The Diamond Jubilee this year is a very recent example, which despite leading to very high satisfaction ratings with the Royal Family seemed to have no significant impact on voting intentions.  Looking back to the Royal Wedding in April last, there was no positive effect for the government immediately afterwards (nor was there from the wedding of Charles and Diana in July 1981 in our polls from back then). Satisfaction with the leaders actually fell slightly, with the exception of Mr Cameron’s rating which remained the same from April to May. 

Even the Golden Jubilee celebrations of June 2002 seem to have had no obvious impact on voting intention, with Labour holding a consistently strong lead over the Conservatives during that period. There was a seven-point rise in satisfaction with the way Tony Blair was doing his job but that was relatively short-lived dropping off in the month afterwards.

When England won the rugby world cup in November 2003, there was a four-point rise for the sitting Labour government in December to 40 per cent but certainly no lasting effect as it was straight back down in January. There was hardly any change in satisfaction ratings for the then leaders either. And England’s procession to the semi-finals in 1996 – for better or worse – didn’t seriously impact Labour’s stranglehold in the polls.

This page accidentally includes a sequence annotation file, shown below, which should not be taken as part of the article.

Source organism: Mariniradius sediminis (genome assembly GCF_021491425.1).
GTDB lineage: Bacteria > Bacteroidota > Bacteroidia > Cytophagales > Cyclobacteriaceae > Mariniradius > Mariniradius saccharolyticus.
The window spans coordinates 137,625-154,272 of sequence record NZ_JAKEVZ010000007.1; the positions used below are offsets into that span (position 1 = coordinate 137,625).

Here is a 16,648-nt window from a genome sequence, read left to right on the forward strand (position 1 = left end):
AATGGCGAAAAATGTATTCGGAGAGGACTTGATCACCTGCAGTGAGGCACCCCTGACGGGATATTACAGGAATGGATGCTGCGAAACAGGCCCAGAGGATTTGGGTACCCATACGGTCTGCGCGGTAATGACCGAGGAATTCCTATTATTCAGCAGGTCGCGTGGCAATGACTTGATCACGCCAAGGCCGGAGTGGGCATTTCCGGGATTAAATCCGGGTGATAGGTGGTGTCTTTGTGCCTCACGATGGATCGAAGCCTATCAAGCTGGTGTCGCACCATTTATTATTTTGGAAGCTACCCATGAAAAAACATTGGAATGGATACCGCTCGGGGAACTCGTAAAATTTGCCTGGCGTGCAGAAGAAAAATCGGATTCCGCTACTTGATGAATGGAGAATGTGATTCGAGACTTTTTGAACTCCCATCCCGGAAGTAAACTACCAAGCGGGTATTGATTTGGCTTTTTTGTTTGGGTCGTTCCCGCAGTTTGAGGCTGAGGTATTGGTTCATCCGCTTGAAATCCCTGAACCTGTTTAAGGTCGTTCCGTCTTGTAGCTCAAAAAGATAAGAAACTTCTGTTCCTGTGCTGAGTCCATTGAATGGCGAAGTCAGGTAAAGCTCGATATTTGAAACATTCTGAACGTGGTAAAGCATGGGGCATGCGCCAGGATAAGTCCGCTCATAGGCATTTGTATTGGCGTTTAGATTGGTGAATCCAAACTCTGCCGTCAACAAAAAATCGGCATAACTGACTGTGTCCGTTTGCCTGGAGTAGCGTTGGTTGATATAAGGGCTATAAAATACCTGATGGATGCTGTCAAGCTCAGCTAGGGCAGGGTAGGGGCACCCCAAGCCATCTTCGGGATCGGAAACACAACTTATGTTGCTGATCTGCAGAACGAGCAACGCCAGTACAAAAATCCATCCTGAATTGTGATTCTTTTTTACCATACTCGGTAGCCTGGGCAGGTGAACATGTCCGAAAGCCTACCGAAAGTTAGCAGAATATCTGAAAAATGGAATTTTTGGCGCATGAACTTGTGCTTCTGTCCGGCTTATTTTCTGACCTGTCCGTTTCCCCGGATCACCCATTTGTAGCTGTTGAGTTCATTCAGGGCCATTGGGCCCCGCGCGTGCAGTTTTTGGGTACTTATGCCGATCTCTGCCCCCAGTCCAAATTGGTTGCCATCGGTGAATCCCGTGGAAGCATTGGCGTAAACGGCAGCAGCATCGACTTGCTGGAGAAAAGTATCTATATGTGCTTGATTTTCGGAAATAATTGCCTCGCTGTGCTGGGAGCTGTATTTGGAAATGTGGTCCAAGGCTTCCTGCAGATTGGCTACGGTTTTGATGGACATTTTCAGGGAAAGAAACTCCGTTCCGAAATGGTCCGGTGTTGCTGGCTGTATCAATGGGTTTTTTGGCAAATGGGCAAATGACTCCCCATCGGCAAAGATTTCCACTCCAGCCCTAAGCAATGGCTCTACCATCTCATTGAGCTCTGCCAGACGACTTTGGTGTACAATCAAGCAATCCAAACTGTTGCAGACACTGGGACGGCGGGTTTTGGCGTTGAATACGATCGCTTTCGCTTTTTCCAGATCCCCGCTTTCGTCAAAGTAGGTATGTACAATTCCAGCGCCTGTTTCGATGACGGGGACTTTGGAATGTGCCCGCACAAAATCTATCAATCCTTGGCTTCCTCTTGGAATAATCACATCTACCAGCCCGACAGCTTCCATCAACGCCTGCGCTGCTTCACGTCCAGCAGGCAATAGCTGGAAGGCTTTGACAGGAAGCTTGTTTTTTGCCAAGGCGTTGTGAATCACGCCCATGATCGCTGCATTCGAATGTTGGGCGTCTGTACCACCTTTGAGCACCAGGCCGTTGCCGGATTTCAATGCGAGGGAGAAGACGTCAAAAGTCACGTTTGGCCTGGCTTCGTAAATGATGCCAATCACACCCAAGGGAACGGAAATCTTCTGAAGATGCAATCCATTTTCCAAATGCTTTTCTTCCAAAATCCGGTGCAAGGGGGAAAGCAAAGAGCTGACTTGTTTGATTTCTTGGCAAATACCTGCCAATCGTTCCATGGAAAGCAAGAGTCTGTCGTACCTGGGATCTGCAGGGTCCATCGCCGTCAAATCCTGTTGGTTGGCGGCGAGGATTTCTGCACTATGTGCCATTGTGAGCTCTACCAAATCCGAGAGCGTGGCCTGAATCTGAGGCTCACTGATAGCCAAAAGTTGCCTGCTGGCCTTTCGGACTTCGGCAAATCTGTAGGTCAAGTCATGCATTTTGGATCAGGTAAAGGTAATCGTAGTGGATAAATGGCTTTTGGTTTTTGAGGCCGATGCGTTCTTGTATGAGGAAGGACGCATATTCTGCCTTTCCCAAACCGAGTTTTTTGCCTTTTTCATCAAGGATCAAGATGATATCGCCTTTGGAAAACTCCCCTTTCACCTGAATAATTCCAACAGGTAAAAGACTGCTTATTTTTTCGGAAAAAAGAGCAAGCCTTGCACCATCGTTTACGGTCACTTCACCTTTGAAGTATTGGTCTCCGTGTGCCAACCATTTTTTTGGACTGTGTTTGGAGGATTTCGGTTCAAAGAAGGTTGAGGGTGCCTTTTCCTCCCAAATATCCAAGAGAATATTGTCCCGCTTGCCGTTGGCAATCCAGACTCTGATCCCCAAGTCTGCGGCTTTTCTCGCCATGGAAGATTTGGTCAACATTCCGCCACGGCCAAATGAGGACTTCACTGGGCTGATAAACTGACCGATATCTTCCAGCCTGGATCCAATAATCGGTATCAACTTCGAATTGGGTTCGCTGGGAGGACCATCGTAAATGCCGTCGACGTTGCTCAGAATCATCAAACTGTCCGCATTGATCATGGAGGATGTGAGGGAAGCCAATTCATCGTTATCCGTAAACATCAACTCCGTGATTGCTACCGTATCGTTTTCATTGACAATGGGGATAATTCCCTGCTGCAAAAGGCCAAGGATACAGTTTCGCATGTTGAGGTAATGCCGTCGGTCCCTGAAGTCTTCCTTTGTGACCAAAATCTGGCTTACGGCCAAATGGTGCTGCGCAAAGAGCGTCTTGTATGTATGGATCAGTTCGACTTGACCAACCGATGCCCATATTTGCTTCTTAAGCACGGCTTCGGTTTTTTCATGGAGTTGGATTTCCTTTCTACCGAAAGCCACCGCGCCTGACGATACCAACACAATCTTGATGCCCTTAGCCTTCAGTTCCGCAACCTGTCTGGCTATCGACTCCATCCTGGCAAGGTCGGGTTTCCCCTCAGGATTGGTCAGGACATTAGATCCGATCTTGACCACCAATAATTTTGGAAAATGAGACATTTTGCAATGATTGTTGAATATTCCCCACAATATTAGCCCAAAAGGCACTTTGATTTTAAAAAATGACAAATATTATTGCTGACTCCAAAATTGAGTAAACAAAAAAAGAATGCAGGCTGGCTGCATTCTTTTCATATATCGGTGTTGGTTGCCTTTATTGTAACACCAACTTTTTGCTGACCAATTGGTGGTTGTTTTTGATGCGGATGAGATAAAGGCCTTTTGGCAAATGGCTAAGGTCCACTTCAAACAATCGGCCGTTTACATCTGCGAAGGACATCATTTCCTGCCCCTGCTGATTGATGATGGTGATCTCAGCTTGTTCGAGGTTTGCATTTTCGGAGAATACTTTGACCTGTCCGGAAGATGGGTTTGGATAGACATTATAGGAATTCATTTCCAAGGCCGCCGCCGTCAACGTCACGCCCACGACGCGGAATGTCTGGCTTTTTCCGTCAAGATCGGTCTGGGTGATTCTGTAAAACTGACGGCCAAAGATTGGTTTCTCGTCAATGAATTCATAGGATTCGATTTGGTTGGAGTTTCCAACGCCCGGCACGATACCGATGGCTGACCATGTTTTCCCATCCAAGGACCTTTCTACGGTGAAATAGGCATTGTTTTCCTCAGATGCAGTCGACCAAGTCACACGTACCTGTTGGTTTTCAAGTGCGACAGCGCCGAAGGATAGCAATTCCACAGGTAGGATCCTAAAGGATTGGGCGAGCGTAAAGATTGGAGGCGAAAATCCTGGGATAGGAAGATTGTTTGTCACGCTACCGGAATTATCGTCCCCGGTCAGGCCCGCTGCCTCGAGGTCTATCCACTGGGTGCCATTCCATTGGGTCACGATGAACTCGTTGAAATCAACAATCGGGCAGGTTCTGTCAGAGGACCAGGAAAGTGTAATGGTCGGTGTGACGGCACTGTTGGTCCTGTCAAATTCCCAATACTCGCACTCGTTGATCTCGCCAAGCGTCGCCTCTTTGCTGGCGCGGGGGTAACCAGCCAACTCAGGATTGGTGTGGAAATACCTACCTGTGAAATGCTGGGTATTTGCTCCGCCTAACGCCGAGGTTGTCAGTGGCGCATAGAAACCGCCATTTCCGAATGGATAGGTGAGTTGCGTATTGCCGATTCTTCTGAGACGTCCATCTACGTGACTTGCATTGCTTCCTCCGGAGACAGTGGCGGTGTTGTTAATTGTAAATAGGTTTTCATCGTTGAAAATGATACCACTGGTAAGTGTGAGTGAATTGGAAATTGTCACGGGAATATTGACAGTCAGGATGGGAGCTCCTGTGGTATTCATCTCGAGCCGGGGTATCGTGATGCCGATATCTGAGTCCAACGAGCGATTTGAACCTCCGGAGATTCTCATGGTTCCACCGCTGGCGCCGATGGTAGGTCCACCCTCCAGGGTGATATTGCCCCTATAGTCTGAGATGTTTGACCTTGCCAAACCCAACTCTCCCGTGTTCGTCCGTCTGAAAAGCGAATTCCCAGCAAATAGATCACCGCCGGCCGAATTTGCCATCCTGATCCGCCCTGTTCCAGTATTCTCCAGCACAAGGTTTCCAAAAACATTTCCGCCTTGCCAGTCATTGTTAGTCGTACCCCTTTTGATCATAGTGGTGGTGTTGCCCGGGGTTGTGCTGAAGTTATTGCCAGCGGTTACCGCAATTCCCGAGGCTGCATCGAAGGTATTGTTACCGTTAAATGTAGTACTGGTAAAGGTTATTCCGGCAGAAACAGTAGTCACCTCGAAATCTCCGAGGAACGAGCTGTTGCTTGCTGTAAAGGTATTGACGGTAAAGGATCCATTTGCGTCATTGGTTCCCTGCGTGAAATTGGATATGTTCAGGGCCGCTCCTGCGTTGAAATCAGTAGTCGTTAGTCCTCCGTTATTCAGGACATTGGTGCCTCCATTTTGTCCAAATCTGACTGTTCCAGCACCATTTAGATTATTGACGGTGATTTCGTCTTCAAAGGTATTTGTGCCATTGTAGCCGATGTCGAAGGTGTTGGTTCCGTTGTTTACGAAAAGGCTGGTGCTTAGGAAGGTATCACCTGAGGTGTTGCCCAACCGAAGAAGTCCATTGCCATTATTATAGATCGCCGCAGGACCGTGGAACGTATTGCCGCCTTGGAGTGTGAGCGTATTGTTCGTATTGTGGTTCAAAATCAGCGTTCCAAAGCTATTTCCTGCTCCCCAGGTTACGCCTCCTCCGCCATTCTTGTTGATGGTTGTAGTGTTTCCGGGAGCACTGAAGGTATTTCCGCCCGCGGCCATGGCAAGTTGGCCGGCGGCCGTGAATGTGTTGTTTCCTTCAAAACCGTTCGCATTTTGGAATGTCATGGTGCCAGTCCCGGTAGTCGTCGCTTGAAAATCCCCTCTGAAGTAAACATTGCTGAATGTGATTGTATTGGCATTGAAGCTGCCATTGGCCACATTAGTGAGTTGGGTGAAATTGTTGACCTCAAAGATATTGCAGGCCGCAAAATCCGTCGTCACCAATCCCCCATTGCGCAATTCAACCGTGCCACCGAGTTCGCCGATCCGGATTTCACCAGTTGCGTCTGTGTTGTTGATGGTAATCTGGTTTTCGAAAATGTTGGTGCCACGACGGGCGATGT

And, of course, perhaps that is just as it should be. The public should not be under-estimated; they know what is important to them when making their judgements about politicians, and it is those factors that the parties will need to return to when normal political life resumes.

Gideon Skinner is head of political research at Ipsos MORI

Vice-President of Brazil Michel Temer, Pele, David Cameron and Mo Farah at No 10 Downing Street. Photograph: Getty Images

Gideon Skinner is Head of Political Research at IpsosMori. He tweets as @GideonSkinner.

Getty
Show Hide image

Want an independent-minded MP? Vote for a career politician

The brutally ambitious are not content to fall in with the crowd.